Critic's Notebook

Can We Talk About the Cookies at Mollusk?

Because Beet-Almond Meringue. Rosemary-Blue Cheese Shortbread.

By Kathryn Robinson January 7, 2016

Moll ugrmhu

Now there's some 5-spice cobbler.

Image: Mollusk

If you’ve been to Mollusk on Dexter, or its boutique predecessor Gastropod (late of SoDo), you know that chef Travis Kukull isn’t interested in culinary conventionality. Unrestrained innovation happens here, in all kinds of Asian accents—and nowhere so much as dessert.

Go for something like the Chinese 5-spice cobbler (pictured here) if you’re playing it safe; the wackiest it gets is golden raisins, toasted macadamia, maple streusel, Vietnamese coriander. Oh, and bayleaf-ginger ice cream.

That's child’s play compared to the cookie list. The night of our visit it included pinwheels made of whiskey-cherry jam and chiles. Spritz cookies made of almonds, butterscotch, and the nuanced sweet-spicy Cape curry. The aforementioned beet-almond meringues, the aforementioned rosemary-blue cheese shortbreads. A peanut butter cookie deepened with sweet-salty hoisin—which held so much subtler intrigue than the standard peanut butter cookie I may be ruined for the ordinary version from now on.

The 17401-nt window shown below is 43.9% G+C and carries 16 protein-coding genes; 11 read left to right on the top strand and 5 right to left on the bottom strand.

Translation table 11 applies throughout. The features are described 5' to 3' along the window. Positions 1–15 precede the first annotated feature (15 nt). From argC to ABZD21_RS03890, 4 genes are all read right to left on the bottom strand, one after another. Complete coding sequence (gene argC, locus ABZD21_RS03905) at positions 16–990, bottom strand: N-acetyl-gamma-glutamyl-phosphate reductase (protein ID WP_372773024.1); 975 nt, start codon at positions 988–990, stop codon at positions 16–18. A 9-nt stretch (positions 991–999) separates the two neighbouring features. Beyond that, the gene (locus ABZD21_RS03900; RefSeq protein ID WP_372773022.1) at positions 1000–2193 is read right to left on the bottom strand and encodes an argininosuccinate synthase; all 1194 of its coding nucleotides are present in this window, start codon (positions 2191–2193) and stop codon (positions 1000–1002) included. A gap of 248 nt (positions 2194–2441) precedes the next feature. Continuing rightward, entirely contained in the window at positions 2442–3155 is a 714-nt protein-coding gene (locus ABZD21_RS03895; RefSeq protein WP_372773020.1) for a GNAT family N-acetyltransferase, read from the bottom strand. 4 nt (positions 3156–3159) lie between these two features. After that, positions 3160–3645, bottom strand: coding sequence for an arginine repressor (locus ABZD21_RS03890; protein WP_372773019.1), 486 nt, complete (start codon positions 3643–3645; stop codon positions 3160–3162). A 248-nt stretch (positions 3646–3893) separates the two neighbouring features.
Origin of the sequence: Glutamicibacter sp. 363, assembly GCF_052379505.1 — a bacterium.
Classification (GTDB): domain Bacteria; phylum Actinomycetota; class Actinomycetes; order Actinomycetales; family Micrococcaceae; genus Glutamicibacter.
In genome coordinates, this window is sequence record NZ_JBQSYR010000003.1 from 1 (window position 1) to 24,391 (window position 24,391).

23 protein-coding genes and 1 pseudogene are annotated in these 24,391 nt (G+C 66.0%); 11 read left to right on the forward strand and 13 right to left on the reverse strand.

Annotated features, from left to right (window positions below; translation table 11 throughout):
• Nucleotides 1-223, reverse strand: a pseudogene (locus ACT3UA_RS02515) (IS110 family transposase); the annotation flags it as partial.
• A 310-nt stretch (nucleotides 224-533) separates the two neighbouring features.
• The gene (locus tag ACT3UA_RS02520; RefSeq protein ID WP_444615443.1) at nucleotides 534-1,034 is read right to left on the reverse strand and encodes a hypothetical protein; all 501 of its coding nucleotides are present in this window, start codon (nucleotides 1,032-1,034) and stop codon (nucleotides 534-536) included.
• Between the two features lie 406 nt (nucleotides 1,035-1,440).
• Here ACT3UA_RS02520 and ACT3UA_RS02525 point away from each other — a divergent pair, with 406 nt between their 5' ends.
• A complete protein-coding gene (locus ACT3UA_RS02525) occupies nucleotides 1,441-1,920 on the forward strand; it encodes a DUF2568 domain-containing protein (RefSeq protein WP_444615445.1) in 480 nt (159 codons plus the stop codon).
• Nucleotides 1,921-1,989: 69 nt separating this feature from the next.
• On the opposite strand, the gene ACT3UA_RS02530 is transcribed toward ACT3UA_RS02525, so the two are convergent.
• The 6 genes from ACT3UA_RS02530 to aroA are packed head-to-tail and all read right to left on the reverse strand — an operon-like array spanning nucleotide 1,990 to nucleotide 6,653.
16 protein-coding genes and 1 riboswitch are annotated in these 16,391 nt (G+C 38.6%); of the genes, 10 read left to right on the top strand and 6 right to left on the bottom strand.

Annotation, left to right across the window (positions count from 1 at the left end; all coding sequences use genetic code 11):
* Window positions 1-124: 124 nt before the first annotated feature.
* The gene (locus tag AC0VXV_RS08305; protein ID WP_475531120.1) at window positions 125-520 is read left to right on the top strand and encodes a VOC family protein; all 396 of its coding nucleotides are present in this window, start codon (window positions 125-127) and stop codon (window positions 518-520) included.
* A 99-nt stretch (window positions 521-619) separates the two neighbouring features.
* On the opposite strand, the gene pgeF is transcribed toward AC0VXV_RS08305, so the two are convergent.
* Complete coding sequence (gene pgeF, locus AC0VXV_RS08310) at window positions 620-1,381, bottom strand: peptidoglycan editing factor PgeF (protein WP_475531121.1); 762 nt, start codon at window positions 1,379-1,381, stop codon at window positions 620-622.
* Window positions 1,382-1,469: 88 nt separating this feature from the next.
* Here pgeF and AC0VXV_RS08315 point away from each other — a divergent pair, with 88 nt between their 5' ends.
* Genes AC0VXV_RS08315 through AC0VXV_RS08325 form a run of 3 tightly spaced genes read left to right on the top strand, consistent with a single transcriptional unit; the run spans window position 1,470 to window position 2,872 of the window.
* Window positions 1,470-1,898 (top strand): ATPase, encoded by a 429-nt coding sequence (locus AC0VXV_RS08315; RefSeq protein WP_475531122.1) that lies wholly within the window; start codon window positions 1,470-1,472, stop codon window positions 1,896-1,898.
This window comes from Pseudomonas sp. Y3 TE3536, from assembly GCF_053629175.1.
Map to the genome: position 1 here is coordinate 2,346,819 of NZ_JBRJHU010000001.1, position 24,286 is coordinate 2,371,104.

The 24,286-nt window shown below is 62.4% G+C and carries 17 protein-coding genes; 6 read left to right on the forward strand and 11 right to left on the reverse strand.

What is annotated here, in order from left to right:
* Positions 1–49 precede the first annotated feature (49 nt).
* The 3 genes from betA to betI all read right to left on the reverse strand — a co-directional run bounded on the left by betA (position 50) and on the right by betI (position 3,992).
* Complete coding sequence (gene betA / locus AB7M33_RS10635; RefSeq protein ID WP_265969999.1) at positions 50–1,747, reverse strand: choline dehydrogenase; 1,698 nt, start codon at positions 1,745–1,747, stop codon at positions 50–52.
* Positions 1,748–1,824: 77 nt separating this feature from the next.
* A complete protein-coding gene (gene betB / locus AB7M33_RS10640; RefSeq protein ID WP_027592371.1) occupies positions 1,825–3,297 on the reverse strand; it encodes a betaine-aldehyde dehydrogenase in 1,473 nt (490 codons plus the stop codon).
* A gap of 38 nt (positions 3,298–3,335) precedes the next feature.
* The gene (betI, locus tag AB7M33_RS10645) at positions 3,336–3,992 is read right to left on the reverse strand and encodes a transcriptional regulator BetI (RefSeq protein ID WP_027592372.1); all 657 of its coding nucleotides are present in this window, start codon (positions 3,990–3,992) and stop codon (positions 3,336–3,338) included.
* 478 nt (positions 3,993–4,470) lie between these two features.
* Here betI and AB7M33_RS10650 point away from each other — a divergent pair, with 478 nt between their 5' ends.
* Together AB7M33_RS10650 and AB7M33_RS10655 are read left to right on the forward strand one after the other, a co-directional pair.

Not so much? The chocolate chip cookie with caramelized onion, thyme, walnut, and black olive.

Oh, you heard me.

An onion olive chocolate chip cookie. Sheer perversity made me order it; discriminating taste made me stop eating after two bites. The onion was caramelized, at least.“Troubling,” I wrote in my notes.

And the downside of unrestrained innovation.

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